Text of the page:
Here Come RoboBees, the Robotic Bees That Can Fly and Now Swim

Scientists just upgraded these nifty, not-yet-useful robotic sylphs. 

Wyss Institute/Harvard University

A group of Harvard scientists at the Wyss Institute for Biologically Inspired Engineering have been working on robotic bees for a few years now. They certainly aren’t the most advanced kind of robots — they’re still tethered to their power supply, and too small to really do a whole lot. But that didn’t stop those scientists from upgrading the little buggers with the ability to swim.

With such a light frame (only 80 milligrams!), these RoboBees can easily float on the surface like a six-legged bug. When they plunge into the water, however, they manage to swim around by the same mechanism that they use to fly: They flap their wings and keep moving!

Super cool, yes, but again these RoboBees can’t do much of anything worthwhile yet. The biggest futuristic application might be controlled pollination of plants and flowers — especially with bee populations having plummeted by nearly 30 percent in just the past eight years.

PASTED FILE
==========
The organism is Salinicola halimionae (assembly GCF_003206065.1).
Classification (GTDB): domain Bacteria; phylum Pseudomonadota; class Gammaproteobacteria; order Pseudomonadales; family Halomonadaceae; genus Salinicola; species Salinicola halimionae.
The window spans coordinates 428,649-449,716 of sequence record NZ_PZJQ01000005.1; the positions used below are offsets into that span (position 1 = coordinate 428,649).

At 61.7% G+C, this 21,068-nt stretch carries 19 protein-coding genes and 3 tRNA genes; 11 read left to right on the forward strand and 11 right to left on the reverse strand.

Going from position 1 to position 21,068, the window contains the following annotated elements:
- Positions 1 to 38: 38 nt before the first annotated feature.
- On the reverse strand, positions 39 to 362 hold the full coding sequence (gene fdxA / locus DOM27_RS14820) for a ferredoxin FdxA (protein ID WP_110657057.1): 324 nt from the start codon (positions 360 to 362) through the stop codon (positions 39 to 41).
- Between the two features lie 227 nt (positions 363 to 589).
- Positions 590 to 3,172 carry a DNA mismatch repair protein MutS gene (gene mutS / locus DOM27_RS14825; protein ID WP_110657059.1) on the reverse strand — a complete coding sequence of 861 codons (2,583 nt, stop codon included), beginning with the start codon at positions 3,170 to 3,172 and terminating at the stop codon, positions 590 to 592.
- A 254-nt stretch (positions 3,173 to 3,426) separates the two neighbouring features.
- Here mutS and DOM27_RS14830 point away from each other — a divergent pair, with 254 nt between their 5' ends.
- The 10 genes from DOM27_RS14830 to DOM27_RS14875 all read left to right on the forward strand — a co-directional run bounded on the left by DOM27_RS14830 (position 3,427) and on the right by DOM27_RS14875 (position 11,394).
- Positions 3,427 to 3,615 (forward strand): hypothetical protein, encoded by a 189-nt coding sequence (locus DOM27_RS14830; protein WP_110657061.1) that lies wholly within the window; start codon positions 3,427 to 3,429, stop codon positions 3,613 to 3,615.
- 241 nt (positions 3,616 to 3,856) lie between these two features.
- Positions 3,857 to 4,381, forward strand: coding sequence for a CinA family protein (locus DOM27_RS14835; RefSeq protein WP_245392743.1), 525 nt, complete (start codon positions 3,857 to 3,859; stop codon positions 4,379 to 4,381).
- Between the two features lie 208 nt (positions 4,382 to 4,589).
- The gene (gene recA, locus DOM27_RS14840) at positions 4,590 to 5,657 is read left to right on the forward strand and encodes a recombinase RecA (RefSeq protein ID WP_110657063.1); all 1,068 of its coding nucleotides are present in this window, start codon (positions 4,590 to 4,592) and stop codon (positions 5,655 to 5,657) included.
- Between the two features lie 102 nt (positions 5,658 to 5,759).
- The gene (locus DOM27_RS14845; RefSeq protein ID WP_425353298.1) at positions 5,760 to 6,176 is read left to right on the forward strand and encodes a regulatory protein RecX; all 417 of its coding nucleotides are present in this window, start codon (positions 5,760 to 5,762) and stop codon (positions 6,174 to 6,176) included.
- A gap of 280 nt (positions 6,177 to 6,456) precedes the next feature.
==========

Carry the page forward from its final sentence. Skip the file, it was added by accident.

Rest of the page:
Another potential use for the RoboBees could be a new type of micro-drone, capable of flying long distances and accessing very small spaces to gather images, data, audio recordings — whatever.

Yes, that’s right — that future bee that won’t leave you alone on a nice sunny day in the park might actually be a mini flying robot sent to spy on you. Let’s hope scientists are aiming more for a pollination solution.

Beyond that, the most exciting prospect probably has little to do with the bees themselves, but is more focused around what can be learned from the techniques used to develop and modify these kinds of robotic systems, and the components one derives from the whole process.

“This work is a beautiful example of how bringing together scientists and engineers from multiple disciplines to carry out research inspired by nature and focused on translation can lead to major technical breakthroughs,” Wyss Institute Founding Director Don Ingber says in a news release.

The future tests the researchers conduct will shape not just what happens with the RoboBees, but any technology with even a small degree of relation or similarity. Best to keep paying attention to where these bees are headed.

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